Wednesday, July 13th, 2022 Posted by Jim Thacker

This neat free plugin lets you import OpenVDBs into UE5

Motion graphics artist Jonathan Winbush‘s video tutorial on rendering OpenVDB files inside Unreal Engine using the free plugin developed by Eidos-Montréal senior R&D graphics engineer Thibault Lambert.

Eidos-Montréal has released a free plugin for importing and rendering OpenVDB files in Unreal Engine 5.

It supports both static VDB files and animated VDB sequences, and connects to Unreal’s Sequencer and Niagara toolsets, making it possible to play back volumetric effects like explosions, smoke or clouds in-game.

In addition, VFX and visualisation artists can use it to render OpenVDB files offline using Unreal’s path tracer.

The plugin was originally released earlier this year, but continues to receive regular updates, with the recent 0.5 release adding the option to animate static VDBs via volume displacement.

Unofficial plugin fixes Unreal Engine’s lack of OpenVDB support
The plugin, which was developed by Thibault Lambert, senior R&D graphics engineer at the game developer’s new research offshoot Eidos-Sherbrooke, doesn’t seem to have an official name.

However, in his tweet thread announcing the release, Lambert uses the hashtag UnrealVDB, so that’s what’s we’re calling it here.

Although the plugin began as part of Lambert’s own efforts to learn Unreal Engine, and is still described as experimental, it actually fills quite a significant hole in Unreal Engine’s feature set.

While most offline DCC applications now support the OpenVDB format as a convenient way to exchange volumetric assets like clouds or smoke, it isn’t yet widely supported in real-time tools like game engines.

For game developers, UnrealVDB makes it possible to import VDB files generated by fluid simulation tools like EmberGen directly into Unreal Engine, rather than having to render the simulations to flipbooks.

And for VFX and visualization artists, it makes it possible to use Unreal Engine as an alternative renderer for OpenVDB files generated in offline tools like Houdini, Blender or Cinema 4D.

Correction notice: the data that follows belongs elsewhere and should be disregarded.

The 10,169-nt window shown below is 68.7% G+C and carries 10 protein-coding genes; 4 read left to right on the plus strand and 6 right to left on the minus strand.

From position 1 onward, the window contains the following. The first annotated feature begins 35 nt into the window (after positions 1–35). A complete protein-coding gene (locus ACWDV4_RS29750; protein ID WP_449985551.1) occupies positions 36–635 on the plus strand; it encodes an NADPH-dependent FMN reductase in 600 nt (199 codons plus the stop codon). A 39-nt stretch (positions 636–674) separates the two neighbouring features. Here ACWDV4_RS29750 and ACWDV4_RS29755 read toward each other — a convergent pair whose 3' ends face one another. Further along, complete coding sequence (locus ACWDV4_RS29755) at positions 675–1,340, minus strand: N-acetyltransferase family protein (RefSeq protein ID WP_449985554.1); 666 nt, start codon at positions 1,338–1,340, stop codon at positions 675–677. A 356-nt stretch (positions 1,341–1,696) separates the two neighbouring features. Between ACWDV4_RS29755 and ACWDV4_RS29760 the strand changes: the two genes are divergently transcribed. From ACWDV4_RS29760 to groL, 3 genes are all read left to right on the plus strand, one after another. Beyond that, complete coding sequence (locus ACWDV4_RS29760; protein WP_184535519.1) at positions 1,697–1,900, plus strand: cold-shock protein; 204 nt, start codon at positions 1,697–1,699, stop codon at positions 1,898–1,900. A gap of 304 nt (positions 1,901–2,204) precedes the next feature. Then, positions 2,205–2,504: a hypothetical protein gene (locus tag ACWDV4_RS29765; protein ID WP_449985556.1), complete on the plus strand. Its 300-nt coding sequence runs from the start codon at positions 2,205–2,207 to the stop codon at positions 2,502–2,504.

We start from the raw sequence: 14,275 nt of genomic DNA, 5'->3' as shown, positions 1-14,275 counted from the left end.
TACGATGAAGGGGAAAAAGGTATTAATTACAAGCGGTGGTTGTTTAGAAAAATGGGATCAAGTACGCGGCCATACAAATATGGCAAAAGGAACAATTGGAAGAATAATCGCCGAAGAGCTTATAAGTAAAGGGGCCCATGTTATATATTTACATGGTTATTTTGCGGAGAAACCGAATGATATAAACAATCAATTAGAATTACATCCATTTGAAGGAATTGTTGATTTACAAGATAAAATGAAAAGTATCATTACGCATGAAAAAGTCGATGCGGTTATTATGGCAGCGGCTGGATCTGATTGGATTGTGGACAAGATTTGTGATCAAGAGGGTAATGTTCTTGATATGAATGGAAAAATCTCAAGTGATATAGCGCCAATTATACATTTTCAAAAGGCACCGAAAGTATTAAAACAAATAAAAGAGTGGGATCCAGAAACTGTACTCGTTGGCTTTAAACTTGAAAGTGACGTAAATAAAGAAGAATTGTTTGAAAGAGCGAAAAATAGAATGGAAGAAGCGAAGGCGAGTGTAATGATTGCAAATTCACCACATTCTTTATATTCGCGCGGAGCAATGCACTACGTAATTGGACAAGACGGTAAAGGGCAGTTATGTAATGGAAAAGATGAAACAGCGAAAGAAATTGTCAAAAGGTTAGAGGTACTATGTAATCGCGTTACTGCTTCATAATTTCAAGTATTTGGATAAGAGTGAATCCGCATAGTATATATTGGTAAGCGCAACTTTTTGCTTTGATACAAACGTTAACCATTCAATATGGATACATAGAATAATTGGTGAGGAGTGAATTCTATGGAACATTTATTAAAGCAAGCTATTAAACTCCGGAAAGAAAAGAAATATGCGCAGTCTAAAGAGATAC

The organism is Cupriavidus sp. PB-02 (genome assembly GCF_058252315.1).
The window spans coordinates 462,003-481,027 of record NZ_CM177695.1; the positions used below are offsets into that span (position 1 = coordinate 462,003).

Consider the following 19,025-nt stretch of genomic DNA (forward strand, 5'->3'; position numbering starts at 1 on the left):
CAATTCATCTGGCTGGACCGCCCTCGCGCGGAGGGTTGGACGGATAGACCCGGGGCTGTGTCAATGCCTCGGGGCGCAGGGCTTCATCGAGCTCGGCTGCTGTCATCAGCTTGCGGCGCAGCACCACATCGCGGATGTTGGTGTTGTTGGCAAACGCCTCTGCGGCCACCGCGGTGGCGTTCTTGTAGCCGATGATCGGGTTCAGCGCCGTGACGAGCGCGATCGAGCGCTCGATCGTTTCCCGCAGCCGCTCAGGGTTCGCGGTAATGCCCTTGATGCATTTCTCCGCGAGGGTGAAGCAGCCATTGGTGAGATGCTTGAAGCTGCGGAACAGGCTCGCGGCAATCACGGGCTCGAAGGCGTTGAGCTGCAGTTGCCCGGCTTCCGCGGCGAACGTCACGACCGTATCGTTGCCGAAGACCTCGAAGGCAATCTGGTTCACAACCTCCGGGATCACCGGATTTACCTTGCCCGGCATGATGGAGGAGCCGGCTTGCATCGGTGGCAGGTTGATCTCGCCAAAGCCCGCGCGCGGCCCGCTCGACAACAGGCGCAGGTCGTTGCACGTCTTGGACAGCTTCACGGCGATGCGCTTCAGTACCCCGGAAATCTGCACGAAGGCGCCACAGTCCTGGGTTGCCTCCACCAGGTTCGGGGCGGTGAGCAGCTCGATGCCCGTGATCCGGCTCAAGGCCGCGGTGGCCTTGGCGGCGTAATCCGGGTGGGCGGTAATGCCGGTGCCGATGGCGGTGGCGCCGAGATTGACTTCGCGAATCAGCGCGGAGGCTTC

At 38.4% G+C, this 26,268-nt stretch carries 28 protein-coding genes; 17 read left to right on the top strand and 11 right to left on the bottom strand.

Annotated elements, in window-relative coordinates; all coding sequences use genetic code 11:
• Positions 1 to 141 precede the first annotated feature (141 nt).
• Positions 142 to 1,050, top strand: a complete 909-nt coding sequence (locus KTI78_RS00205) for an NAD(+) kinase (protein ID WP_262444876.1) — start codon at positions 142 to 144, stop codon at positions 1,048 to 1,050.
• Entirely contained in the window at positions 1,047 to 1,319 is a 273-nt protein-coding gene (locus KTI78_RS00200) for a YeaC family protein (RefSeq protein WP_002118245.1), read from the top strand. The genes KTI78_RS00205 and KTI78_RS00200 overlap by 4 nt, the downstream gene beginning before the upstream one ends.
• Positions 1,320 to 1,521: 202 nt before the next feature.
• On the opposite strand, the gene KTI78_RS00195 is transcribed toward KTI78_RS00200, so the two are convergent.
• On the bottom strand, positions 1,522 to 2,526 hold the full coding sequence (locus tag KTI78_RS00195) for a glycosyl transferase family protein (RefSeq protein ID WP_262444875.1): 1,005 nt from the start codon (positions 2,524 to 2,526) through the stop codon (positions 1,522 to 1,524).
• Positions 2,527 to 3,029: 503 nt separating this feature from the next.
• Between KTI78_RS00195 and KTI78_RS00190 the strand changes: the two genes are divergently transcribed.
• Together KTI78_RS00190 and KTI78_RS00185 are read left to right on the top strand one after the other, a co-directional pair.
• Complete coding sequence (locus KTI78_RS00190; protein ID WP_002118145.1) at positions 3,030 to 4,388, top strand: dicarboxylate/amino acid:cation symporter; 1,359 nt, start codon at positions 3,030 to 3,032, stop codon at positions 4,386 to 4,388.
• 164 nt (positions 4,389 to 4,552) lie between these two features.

Visualise OpenVDBs in the Unreal viewport, or render them with the path tracer
Once an OpenVDB file has been imported into the Unreal Editor, UnrealVDB automatically converts it to NanoVDB, Nvidia’s GPU-friendly simplified representation of OpenVDB data.

(You can also import NanoVDB files directly, although we aren’t aware of many tools that generate them.)

The plugin supports two of OpenVDB’s grid classes: LevelSets, which behave like regular polygonal meshes, and FogVolumes, which behave like… well, volumes, and are more computationally expensive to render.

In-game, the look of VDB assets can be controlled via volume materials: the plugin comes with a set of example materials.

The plugin also has a principled mode, inspired by the principled shading model adopted in many offline renderers, which can be used for final-quality rendering using Unreal Engine’s path tracer.

Integrates with the Sequencer cinematics editor and Niagara particle system
For game developers, UnrealVDB also connects to Unreal Engine’s Sequencer and Niagara toolsets, the latter enabling Unreal Engine’s native particle effects system to sample VDB volumes.

To improve performance in-game, users can also bake VDBs to volume textures, either offline or at runtime.

New in version 0.5: support for animated displacement in the volume material
The plugin also continues to get regular updates, with version 0.5, the latest major release, adding support for displacement in the volume material.

The change makes it possible to add motion to static VDBs via animated displacement, as shown above.

Licensing and system requirements
UnrealVDB is compatible with Unreal Engine 5.0+ running on Windows only. The source code is available under an open-source Apache 2.0 licence, or you can download the compiled plugin from GitHub.

Read more about UnrealVDB on Eidos-Montréal’s GitHub repository

Download the latest compiled binaries of UnrealVDB